As for FtF games, well, I'm afraid any portents of romance will be sitting in my own copy of the Book of Erotic Fantasy for some time to come yet...

Good luck with your own exploits! Let us know how it turns out.

My group's DM (call him Bob) and one of the other players (call him Steve) have been playing together for years, while the rest of us were acquired about eight months back. Steve is playing a dashing, swashbuckling Rogue. In our first few sessions, Bob gave Steve some chances to roleplay this part of his character by letting him flirt with and seduce various barmaids and NPCs. Bob is a great DM who does voices and accents and really gets into character, so these conversations were very... authentic.

Bob and Steve seemed quite at home doing this kind of thing (as I said, they've been RPing together for years), but everyone else in the room felt REALLY uncomfortable while it was going on. Having two bearded STRAIGHT guys whisper sweet nothings at each other in a basement is a very awkward thing to watch. The other three people present would just clam up and stare wide-eyed while it was going on.

I'm not sure exactly where the squick factor comes from... it's not homophobia, at least. I think a big part of it is that that kind of interaction just doesn't feel right in a fantasy RPG. Our DM doesn't make us roleplay the "everyday life" moments like sleeping, eating, long travel, etc. Our sessions focus on the parts where we're actively advancing the plot-- questioning NPCs, exploring mysterious locations, and fighting/chasing bad guys. What we do at the bar later on is an unnecessary detail for me-- it doesn't impact the story, so why are we wasting time on it?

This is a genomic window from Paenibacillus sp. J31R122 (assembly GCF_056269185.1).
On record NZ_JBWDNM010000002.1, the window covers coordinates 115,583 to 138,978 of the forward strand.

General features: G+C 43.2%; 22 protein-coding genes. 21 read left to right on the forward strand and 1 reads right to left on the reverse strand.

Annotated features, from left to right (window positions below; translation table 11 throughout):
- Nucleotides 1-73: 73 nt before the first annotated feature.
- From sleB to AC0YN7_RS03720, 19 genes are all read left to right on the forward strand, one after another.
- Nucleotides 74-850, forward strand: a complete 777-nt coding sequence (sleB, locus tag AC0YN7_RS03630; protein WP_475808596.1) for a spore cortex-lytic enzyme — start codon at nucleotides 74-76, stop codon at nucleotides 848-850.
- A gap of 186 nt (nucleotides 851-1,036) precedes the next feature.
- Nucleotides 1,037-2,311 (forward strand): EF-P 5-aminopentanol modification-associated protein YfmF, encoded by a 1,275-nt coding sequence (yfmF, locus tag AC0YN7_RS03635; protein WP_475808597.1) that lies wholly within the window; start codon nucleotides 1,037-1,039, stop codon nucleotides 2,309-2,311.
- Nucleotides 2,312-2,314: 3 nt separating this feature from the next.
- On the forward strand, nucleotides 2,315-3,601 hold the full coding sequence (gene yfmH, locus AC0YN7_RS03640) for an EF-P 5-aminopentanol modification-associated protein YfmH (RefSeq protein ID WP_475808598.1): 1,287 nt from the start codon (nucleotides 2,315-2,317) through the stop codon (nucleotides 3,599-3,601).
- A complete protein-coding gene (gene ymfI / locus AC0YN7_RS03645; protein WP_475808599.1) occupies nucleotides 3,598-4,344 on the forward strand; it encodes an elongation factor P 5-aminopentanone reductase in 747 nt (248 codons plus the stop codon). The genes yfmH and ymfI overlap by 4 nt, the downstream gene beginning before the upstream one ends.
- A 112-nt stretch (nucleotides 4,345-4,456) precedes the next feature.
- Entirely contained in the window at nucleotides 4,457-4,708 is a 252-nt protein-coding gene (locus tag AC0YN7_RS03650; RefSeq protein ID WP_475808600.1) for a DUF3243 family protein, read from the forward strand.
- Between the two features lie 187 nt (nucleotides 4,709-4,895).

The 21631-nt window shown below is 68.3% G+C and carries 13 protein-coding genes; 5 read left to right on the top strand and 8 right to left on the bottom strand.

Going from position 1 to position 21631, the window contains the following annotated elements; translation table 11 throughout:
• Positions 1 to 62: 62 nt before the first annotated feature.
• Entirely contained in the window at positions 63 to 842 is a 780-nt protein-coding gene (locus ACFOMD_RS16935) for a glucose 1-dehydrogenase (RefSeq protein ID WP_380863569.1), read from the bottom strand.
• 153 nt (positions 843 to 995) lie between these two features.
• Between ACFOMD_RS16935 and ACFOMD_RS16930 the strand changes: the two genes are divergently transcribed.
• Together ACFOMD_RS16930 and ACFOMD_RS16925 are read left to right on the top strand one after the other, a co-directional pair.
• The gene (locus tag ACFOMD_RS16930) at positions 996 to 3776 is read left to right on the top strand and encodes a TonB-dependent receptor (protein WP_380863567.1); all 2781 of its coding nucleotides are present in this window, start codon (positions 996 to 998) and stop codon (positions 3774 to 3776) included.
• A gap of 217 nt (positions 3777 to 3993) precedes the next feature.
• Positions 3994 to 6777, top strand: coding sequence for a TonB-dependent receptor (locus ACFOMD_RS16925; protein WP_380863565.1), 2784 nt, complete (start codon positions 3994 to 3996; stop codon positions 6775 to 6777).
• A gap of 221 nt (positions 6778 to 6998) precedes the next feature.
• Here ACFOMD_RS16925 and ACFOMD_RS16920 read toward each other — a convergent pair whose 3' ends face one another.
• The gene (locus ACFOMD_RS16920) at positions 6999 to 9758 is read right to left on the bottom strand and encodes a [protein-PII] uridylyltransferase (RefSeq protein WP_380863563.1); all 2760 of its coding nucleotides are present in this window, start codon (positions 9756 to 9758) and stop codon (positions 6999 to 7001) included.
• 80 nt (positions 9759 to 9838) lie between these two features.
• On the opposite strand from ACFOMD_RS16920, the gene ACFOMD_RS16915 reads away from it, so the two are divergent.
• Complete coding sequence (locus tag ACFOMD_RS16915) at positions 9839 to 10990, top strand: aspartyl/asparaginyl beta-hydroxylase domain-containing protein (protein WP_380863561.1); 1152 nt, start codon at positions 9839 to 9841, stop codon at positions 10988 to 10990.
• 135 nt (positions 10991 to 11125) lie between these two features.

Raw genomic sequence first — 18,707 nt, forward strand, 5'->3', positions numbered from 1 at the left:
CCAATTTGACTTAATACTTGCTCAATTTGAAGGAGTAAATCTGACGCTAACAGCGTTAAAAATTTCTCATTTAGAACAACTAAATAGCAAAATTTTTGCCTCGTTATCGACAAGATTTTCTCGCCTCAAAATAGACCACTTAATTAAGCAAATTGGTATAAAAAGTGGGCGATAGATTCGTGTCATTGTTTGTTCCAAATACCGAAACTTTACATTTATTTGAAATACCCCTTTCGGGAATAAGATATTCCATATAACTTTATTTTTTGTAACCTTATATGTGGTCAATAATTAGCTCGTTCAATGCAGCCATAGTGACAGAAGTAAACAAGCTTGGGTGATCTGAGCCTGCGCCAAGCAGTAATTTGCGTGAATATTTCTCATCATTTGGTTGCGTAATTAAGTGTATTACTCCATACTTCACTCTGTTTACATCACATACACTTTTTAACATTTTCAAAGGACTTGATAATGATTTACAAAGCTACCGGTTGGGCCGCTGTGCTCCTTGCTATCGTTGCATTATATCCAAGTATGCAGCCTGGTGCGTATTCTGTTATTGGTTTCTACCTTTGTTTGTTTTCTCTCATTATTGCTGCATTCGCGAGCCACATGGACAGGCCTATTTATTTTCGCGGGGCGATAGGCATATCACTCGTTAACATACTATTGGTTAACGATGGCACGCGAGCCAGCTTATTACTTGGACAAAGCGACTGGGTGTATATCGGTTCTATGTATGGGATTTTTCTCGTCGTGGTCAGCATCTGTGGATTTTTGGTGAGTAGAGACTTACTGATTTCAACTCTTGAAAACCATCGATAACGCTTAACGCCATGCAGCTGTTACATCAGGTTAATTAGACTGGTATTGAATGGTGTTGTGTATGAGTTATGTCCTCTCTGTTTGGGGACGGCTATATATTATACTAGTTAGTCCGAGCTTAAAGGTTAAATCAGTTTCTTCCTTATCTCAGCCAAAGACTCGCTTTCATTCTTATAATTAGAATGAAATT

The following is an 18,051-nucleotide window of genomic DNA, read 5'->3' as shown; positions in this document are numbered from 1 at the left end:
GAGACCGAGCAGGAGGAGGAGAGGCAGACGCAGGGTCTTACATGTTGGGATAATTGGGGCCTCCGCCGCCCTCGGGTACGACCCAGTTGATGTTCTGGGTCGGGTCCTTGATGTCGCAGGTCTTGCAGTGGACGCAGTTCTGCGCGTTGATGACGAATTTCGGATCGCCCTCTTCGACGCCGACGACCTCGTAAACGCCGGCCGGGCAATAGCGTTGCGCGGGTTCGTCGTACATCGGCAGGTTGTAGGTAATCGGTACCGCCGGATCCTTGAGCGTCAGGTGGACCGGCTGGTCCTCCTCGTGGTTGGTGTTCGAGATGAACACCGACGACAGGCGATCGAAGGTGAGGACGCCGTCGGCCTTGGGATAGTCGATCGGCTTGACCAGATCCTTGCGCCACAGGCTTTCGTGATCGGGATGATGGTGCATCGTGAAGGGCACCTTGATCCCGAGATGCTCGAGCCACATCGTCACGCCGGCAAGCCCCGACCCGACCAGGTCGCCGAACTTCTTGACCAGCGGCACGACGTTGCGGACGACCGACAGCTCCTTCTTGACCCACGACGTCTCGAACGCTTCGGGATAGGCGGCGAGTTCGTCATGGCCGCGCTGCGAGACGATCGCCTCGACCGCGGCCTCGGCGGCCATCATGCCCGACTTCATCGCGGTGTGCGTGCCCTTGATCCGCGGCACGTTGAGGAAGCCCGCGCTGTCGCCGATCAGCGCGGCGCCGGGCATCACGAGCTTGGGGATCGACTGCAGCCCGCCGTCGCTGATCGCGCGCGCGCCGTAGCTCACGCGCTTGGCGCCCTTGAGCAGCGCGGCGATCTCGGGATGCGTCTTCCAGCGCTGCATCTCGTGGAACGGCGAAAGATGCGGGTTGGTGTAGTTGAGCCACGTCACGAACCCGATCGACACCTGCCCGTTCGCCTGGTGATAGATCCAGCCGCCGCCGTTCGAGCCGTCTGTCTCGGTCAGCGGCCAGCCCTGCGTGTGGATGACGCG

The only answer I could think of to that question was "Hey, this is fantasy. People roleplay things they can't do in real life." But that just made me even more uncomfortable. Is it now the DM's job to let players with zero social skills pretend they're smooth-talking ladykillers? That's an incredibly depressing thought...

So, yeah. It was a very uncomfortable situation for most of us, and after we pointed that out jokingly the next week ("I honestly thought you were going to lunge off the sofa and make out."), romance/seduction has mostly been dropped from our games. It's creepy to watch, and in certain cases it doesn't seem like a healthy thing from a psychological perspective. People that desperate for affection and social interaction really need to find a more fulfilling outlet for it than rolling dice on graph paper.